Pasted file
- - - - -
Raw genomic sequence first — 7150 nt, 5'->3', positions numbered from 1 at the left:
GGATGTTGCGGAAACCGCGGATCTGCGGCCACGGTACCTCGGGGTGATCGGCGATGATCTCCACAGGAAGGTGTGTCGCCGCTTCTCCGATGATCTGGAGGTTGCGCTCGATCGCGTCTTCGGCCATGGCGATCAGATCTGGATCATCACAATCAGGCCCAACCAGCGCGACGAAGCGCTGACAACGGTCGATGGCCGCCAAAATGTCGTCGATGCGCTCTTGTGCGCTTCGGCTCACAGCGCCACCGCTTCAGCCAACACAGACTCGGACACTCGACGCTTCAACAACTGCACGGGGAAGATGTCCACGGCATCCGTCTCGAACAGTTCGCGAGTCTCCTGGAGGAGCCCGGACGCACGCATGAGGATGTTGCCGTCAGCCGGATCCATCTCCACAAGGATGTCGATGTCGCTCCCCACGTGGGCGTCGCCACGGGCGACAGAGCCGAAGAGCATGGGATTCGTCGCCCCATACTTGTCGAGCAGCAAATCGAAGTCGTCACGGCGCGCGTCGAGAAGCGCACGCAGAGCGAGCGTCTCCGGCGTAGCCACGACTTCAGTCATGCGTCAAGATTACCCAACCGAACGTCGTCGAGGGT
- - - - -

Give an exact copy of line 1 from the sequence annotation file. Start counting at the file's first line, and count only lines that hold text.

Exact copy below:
Raw genomic sequence first — 7150 nt, 5'->3', positions numbered from 1 at the left: